The Order had been Given
The Jews in Persia were to be killed. Even though Esther was Persia’s queen, she didn’t think she could make a difference. But her cousin, Mordecai, thought otherwise. He believed that Esther had been prepared uniquely by God for this crisis. Even though he sensed her doubts, he told her, And who knows but that you have come to your royal position for such a time as this?” Esther 4:14
Do you know the story of Esther?
I encourage you to read the entire account found in the book titled by her name. It’s a story filled with scandal and drama and illustrates God’s sovereignty in dark places and His provision for His people. It’s a story full of courage and redemption and how God uses the unlikeliest people for His purposes.
Esther, orphaned as a child, was lovingly rescued by her cousin Mordecai. And in spite of this sketchy pedigree that was kept a secret, she was noticed and elevated and eventually became Queen.
In the book of Esther, the story comes to a pivotal climax in verse 4:14 with the much quoted phrase “for such a time as this”. Under closer scrutiny we see that Esther’s cousin Mordecai is actually admonishing Esther for her self-preserving mindset. She was young and beautiful and destined for a privileged safe and a comfortable life. With his compelling words, Mordecai reminded her to consider something bigger than herself.
Esther was faced with a choice. She very easily and understandably could have ignored her cousin’s rebuke. Instead, she allowed Mordecai’s words to sink deep into her soul. She chose courage. She set aside her thoughts of comfort and risked everything while trusting God’s equipping…. for such a time as this. And because she did, her actions changed the course of history and saved her people.
Have you ever been tapped for an Esther assignment? An assignment that looms large. One for which you lack confidence? An assignment that you cannot even see a victorious outcome? And one you didn’t especially choose, but it chose you?
Ian moves home, again.
Ian has survived the seven-week dorm living experiment. It wasn’t perfect, but it wasn’t awful either. While it has been a learning experience for all of us, a permanent next step is unclear. For now Ian moves home while we figure out where he goes from here. Compounding that unwanted move for both of us, his art show opens this coming Friday here in Albuquerque. An event that he, and several supporting him, have worked towards for more than a year. Let’s just say emotions are running hot around here. For more information about Ian’s art show click this link … Harwood Art Exhibit (Please come if you’re able!)
My Kingdom Assignment
As I was grumbling about my dreaded assignment (mom and primary planner of next steps for a resistant brain injured 23 yr old), the Lord directed me to revisit the story of Esther. I’m certainly in no position to change the course of history or save my nation. But, I do feel the weight of what seems like Mordecai’s tap on my shoulder. It seems as if I hear Mordecai’s penetrating words saying to me… “Perhaps you have been given skills and experiences, connections and resources, tenacity and intuitions so that just at this very moment you could do what no one else could do, you could be what no one else could be. God made you just as you are because he wanted someone just like you to be Ian’s mom. Maybe all this happened and you came to be here for just such a time as this.” Stunned by my own thoughts, I’m speechless. I can’t argue with that!
Like Esther, I too am faced with a decision. I can continue to feel put upon and grumble. Or I can walk tall, believing that the Lord has prepared me; the Lord has chosen me; the Lord has called me “for such a time as this.”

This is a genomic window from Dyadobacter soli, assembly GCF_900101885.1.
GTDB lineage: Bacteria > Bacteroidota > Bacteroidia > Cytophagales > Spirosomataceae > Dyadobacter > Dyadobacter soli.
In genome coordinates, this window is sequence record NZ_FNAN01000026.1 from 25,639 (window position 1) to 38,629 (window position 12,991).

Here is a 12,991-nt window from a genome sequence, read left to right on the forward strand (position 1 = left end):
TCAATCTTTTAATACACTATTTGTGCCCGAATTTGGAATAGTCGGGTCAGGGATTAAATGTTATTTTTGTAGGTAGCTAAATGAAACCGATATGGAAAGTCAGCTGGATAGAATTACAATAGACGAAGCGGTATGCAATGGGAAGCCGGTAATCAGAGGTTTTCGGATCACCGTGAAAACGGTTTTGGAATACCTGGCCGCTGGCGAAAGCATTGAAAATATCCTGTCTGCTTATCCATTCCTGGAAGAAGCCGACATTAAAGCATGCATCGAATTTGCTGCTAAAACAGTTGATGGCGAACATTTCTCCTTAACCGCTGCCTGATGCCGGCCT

To miss a kingdom assignment because we’re too proud, or too preoccupied with our own comfort, or too stubborn to consider any way forward other than the one we can see, is a tragedy.
As I wrestle with my thoughts, I can’t help but recognize how small and insignificant my assignment seems. Come on God. I mean, Esther saved her nation.
Matthew 25:21 . 21 “His master replied, ‘Well done, good and faithful servant! You have been faithful with a few things; I will put you in charge of many things. Come and share your master’s happiness!’
Humbled I realize kingdom assignments can be big and grandiose. But they always start out small and seemingly insignificant.
It is so tempting for me to run ahead of God. I get so excited to live an amazing life while doing big things for Him (like write a book someday or a devotional or be a missionary in some far off land) that I forget that it’s only amazing if it’s designed and orchestrated by Him.
God is working on me. What if I resented my mom assignment that has exceeded its typical age 18 expectation? My character would miss out on some valuable growth. I wouldn’t be adequately prepared for my next assignment. After all, I’m just clay. He is the potter. He is working tirelessly on my character. Character building hurts. It’s not comfortable, or wanted, but it is purposeful. He is using this season to mold me and make me.
Kingdom Assignments I have observed
As I think of people I know and admire, I list just some kingdom assignments I’ve observed. Makes me wonder what is in store for each of these Esthers in their future.
- A mother spends most of her hours next to her young adult daughter who has been on hospice for months with decreasing quality of life. This mom, who may never understand why, stays close to Him as she prays daily for her own stamina and for His mercy.
- A woman steps up her Christian service, accepting leadership for ministry, communicates with her elderly mom about her salvation, and makes her faith her highest priority while parenting her adult daughters with grace. All of this in the aftermath of her heart wrenching divorce.
- A devoted grandmother patiently and lovingly home schools her granddaughter who has significant emotional set backs from the cruelty of sinful actions by those she had trusted.